FAQs about Crows

These are short answers to some of the more common questions I get asked.  Although many answer will apply broadly, these were written with a North American/US bias.  Please feel free to suggest additional questions in the comments section.

Crow Biology

  1. What is the difference between a crow and a raven?
  2. How long do crows live?
  3. Can crows really talk?  Do you have to fork their tongue?
  4. What hunts crows?
  5. Are crows monogamous?
  6. How do crows mate?
  7. How can you sex crows?
  8. Why are crows sometimes white?

Crow Behavior

  1. Why do I see large groups of crows flying over my house every evening?
  2. Do crows ever kill each other? why?
  3. Do crows collect shiny objects?
  4. Why do crows gather around their dead?

Crows and Humans

  1. I found a dead crow in my yard, how do I get rid of it without upsetting the crows?
  2. Can I get West Nile virus from touching a crow?
  3. Is it legal to keep pet crows?
  4. Are crows protected/Is it legal to kill or hunt crows?
  5. Why was I just attacked by a crow?
  6. How can I get rid of crows from my yard?
  7. I enjoy feeding crows, what kind of food should I offer them?
  8. I’ve found an orphaned crow, what should I do?
  9. Do crows ever bring people gifts? Can they be trained to bring money?

Crow Biology

1) What is the difference between a crow and a raven?   While crows and ravens are in the same family, corvidae, and look quite similar, they are as different from one another as lions and tigers. If you’re not used to seeing ravens, the best way to tell them apart is if you’re at higher elevation or in a more rural or coastal area and find yourself thinking “that’s the biggest #$%^&*# crow I’ve ever seen!”, you’re probably looking at a raven.  More scientifically, ravens have diamond shaped tails in flight, deeper almost croak-like voices and, by weight, are about twice as big as a crow.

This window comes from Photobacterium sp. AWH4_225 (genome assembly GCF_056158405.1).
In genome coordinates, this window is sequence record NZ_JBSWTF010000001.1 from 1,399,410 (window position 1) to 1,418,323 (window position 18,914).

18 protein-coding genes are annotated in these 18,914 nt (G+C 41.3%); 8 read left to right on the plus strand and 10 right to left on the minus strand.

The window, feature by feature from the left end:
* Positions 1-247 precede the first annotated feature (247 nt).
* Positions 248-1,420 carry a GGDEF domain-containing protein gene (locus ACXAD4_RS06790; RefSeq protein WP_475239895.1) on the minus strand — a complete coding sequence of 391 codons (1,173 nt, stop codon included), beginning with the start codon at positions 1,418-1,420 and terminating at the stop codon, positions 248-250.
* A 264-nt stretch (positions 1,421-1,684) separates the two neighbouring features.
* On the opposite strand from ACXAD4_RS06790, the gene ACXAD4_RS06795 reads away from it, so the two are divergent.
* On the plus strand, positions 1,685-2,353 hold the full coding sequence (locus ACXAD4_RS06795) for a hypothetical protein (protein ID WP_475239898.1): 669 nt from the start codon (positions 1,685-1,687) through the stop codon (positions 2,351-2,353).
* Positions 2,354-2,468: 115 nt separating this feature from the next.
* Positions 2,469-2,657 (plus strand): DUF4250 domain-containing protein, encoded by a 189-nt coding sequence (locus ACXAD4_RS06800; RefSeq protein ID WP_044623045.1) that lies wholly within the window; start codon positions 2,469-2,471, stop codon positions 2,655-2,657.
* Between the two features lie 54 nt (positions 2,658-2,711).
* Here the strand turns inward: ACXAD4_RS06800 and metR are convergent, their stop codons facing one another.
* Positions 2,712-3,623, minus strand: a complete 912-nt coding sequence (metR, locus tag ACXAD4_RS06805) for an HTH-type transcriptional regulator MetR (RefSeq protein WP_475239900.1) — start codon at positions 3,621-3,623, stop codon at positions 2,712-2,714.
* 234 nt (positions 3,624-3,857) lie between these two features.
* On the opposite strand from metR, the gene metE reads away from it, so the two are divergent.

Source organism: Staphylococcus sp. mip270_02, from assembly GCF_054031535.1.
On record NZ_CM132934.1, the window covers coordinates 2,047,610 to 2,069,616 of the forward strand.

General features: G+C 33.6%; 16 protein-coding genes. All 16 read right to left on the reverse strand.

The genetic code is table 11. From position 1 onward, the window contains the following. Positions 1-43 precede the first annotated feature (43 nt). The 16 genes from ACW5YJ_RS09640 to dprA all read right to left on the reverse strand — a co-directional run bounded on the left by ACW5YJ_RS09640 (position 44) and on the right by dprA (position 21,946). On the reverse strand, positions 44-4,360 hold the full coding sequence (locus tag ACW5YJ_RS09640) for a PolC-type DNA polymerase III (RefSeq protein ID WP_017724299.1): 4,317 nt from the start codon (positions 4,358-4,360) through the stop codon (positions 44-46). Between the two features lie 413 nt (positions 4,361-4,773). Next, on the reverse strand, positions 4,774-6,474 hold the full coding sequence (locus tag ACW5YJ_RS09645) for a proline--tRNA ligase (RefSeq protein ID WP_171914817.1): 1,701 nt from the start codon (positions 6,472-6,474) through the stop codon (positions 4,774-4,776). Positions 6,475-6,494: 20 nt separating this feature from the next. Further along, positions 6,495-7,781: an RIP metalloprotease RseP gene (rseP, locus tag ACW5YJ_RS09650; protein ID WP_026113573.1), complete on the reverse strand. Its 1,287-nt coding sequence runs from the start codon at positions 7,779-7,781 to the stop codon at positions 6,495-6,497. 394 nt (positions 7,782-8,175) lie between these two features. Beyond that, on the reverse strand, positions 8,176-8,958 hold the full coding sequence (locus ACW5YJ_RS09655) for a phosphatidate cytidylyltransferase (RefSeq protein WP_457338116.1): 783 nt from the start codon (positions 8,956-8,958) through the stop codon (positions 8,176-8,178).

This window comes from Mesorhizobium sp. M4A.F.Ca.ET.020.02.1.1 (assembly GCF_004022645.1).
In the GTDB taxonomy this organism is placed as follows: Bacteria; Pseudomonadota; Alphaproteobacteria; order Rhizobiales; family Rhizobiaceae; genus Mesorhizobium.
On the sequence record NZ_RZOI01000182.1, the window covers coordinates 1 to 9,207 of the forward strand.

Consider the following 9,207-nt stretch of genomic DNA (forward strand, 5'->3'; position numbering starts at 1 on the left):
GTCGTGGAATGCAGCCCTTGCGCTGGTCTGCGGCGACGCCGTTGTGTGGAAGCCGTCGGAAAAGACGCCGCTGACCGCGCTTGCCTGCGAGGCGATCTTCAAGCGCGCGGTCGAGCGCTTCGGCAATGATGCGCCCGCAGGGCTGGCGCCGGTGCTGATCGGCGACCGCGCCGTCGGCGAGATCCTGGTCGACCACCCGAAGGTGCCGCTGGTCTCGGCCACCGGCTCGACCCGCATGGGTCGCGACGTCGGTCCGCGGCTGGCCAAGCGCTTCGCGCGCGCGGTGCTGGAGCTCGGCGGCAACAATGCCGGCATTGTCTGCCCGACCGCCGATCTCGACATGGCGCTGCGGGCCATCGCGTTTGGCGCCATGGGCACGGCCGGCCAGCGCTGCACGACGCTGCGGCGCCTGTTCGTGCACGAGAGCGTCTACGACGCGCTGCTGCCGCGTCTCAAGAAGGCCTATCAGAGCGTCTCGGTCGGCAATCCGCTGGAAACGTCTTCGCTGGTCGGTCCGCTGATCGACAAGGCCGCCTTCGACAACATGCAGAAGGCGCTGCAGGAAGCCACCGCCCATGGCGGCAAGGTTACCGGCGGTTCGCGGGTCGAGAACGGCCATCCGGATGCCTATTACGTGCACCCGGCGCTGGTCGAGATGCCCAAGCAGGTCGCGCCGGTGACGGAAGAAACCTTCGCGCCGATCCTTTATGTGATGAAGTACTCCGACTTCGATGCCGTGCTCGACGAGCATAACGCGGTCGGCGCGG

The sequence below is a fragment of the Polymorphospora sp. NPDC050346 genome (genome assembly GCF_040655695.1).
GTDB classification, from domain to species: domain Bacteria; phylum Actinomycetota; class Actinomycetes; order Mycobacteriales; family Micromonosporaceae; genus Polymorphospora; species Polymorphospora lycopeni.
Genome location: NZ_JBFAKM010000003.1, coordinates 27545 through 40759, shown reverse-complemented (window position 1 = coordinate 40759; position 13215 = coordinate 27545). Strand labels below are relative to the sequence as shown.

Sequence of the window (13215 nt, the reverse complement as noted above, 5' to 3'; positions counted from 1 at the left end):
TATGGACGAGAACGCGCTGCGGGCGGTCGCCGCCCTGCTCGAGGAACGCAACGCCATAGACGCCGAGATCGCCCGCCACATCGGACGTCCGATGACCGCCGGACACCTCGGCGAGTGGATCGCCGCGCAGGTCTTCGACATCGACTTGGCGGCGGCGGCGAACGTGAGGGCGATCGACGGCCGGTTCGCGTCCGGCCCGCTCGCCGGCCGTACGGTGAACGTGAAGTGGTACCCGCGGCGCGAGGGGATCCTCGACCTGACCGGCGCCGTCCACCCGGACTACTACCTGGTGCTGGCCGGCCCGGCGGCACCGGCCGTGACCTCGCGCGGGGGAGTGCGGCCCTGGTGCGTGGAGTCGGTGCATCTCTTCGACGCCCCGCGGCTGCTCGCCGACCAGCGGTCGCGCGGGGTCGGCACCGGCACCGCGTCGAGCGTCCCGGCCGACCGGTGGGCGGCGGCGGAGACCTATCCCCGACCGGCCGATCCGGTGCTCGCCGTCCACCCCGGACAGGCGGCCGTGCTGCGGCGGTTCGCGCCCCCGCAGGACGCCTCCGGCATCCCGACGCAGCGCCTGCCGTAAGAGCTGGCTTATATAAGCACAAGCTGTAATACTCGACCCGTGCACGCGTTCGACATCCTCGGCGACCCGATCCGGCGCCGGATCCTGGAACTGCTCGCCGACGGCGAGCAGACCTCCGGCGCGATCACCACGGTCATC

2) How long do crows live?  Once they reach sexual maturity (around 3-4 years) they are tough to take out and can live to be 14-17 years old, though cresting 20 years is not unheard of. In captivity they can live twice as long.

4) Can crows really talk?  Do you have to fork their tongue?  Yes, captive birds can be trained to talk, and no you don’t have to mutilate them to do it!

5) What hunts crows?  Red-tailed hawks, owls, raccoons and cats will all gladly take down an adult crow if given the opportunity.

7) Are crows monogamous?  To answer this question I’ll take a page from The Savage Lovecaste’s Dan Savage and describe them as “monogamish.”  More scientifically, we describe them as being socially monogamous but genetically “promiscuous”.  This means they generally stay with one partner for life, but behavioral observations and a genetic analyses in New York populations indicated that attempted extra-pair copulations are not uncommon, occurring in 36% of pairs, and resulting in 19% of hatchlings. Other populations are not reported to show much promiscuity, however.  You can learn more by checking out this post on crow families.

9) How do crows mate?  Like most birds, crows do not have an external penis (ducks are a notable exception).  Not only do they not have a penis, but they only have one opening for all things related to reproduction and waste elimination called the cloaca.  Crow sex consists simply of a pair rubbing their cloacas together for about 3-10 seconds during which time the sperm are transferred from the male to the female.